For this assignment, I looked at the Controlling your Public Appearance, Footprints in the Digital Age, Three-Part Who Owns the Digital You, and Six Key Selves of Networked Publics, and Personal Branding in the Age of Google pages to gain some insight into what digital identity is and how to cultivate it. The most fascinating thing about these sites is that many of them were written from between 2007-2012, a period of time that the Internet just… isn’t familiar to so many of the Gen-Zers using it because of our age. Because of this, some of the ideas the blogs are trying to get across either seem irrelevant or just obvious to someone with the benefit of hindsight and the drawback of not experiencing this era of the Internet. However, just like the Rosenzweig Textbook, their age makes it so that the lessons to be learned from them seem weightier. Despite it all, they’ve stood the test of time. So, what are some lessons we can learn from these pages, regardless of their age?
Lesson 1: Google was, and will continue to be, both the enemy and ally for as long as we live
Maybe that’s inaccurate, maybe we’ll have a new search engine to reveal our digital selves to the world soon, but it’s fair to say that we will continue to use being searchable to our advantage, while trying to avoid the pitfalls of being easy to find.
Lesson 2: Blogging just might still matter
While living in the age of visual media, it’s almost unbelievable to read the posts about why blogging is an important way to get noticed. Blogging has fallen out of fashion among students, and yet I think I get why it was so popular for a time and how it can still be useful. It’s a platform for people to get their thoughts out through writing, rather than having to place themselves on social media where it’s not just your writing being scrutinized, but your camera quality, face, outfit, etc etc. It’s out of the norm, but there’s a benefit to blogging that’s been forgotten in the past few years.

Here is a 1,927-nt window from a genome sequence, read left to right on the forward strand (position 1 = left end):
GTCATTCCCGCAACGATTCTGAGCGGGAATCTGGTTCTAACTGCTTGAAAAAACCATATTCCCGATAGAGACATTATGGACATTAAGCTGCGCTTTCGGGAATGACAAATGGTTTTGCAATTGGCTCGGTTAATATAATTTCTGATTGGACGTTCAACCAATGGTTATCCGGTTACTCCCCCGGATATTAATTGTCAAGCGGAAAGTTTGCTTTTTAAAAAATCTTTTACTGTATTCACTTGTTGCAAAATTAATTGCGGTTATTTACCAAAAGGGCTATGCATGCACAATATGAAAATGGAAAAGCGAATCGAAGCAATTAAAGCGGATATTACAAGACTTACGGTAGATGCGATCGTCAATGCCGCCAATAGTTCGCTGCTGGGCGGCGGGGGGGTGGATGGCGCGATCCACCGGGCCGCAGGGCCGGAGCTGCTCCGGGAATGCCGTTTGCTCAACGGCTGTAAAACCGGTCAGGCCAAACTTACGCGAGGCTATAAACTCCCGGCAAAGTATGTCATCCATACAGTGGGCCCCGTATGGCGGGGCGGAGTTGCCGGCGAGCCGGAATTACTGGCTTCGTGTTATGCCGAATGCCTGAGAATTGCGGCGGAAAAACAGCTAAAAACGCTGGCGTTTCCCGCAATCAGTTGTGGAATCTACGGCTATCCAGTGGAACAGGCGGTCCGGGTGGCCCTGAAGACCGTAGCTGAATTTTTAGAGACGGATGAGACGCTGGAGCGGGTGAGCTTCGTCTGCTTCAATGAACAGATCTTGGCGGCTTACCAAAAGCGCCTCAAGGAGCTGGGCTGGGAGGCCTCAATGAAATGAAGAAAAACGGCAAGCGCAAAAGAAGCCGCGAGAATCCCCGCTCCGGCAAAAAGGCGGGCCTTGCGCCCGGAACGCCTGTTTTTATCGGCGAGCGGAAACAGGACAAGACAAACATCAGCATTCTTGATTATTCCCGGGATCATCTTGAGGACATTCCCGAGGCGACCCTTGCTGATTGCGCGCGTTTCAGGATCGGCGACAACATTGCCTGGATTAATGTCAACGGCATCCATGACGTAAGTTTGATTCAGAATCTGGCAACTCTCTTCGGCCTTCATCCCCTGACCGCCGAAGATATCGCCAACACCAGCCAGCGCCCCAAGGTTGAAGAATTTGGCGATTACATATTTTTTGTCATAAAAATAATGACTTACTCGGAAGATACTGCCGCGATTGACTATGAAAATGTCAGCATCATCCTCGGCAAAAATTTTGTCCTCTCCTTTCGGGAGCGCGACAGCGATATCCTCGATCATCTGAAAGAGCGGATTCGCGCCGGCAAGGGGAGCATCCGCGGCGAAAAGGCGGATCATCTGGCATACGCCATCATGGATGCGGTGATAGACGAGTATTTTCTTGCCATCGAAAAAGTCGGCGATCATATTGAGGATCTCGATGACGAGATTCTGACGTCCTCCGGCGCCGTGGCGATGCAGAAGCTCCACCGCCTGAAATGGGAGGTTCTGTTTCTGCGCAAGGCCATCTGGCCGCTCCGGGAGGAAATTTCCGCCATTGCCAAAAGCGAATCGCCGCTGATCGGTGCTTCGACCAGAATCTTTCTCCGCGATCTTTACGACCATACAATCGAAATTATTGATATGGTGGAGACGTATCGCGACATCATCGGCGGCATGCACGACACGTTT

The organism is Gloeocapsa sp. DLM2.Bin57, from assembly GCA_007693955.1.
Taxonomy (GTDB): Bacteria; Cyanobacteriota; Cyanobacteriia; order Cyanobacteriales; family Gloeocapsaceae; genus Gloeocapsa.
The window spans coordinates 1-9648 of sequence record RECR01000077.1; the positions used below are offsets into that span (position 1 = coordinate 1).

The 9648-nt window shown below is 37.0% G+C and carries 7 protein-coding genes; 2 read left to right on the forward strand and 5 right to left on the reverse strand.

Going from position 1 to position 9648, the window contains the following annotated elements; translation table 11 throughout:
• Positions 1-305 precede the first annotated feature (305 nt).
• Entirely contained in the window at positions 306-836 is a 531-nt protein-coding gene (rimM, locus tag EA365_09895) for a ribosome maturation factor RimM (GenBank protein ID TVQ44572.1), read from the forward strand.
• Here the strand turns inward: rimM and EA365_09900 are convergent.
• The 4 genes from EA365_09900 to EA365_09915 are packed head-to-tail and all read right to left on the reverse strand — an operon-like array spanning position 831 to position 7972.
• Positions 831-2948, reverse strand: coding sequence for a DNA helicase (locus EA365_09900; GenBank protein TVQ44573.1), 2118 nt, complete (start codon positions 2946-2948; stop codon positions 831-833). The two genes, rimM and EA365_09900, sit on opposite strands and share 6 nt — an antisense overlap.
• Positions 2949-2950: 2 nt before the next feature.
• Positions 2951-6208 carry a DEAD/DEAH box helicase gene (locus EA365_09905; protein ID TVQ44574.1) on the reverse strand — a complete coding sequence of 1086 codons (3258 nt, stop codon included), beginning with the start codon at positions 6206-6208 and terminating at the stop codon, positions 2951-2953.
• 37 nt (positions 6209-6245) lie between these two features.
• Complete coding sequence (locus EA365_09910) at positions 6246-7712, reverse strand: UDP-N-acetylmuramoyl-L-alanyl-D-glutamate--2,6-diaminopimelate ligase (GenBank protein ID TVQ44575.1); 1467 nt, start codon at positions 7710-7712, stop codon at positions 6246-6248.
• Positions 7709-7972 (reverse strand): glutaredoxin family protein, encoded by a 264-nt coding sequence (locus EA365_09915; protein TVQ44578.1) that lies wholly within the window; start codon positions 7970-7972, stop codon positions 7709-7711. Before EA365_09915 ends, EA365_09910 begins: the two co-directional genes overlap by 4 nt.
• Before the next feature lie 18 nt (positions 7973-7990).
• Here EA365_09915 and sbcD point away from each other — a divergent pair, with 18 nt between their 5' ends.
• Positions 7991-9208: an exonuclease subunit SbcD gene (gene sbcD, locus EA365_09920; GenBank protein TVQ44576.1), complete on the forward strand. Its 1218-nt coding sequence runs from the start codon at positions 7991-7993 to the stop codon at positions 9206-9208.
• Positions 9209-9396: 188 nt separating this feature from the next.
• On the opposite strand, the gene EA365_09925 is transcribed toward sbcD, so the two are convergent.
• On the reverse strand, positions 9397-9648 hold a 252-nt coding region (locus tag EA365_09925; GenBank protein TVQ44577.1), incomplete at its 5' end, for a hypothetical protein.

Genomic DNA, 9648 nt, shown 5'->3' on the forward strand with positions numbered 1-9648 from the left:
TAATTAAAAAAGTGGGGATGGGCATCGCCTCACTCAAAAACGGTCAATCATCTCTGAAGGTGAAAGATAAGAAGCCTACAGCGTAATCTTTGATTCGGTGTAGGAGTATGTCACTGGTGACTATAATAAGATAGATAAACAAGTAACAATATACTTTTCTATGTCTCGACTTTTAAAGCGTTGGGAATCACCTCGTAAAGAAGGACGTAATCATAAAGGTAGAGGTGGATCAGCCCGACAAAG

Lesson 3: People actually do look you up on Google
I thought this was a lie told to us in high school. I’ve done it before! I’ve looked people up online! I’ve watched my friends do it! And yet. And yet I thought it was just a scare tactic to claim that employers would do the same. This one is self explanatory. It’s also a tough pill to swallow.
Lesson 4: You can cater to your audience
There’s this idea that your digital identity has to be the pinnacle of professionalism. A clean word press site, nice professional head shots on your website, the social media equivalent of a business-major job interview. That is, however, completely untrue. Talking about your passions online is a way to create a network, it’s a way to show people that you have a personality. Of course, if your employer is looking you up (as they might do, according to Lesson 3), there’s a desire to treat the internet like a job interview, but job interviews change their tone based on the position. Artists are allowed to be artsy, comedians are allowed to be funny, and accountants* are allowed to be boring. It’s all about the work you love.
Lesson 5: The Internet is big, scary, and changes at an exponential rate
It was only a year ago that I found out about NFTs, and a few months after that when people started whispering about the elusive Web 3.0. There is a post talking about how the Internet is one of the few technologies where children are fully leading without adults, because it’s a new learning experience that nobody is fully equipped to handle. This is a post from 2007 talking about Internet safety and what it means to build a community online. Since then, we’ve seen the rise of extremist groups using the Internet to recruit and situations where ordinary people can become famous overnight due to the content they create. It’s easy to believe that there is a right way to express your digital identity, and there are certainly rules to follow, but it’s impossible to ever know when the next big shift will occur or what it will be. We need to be able to change along with them, or our digital identities will stagnate and die.
It is crucial that we learn how to keep our digital selves alive.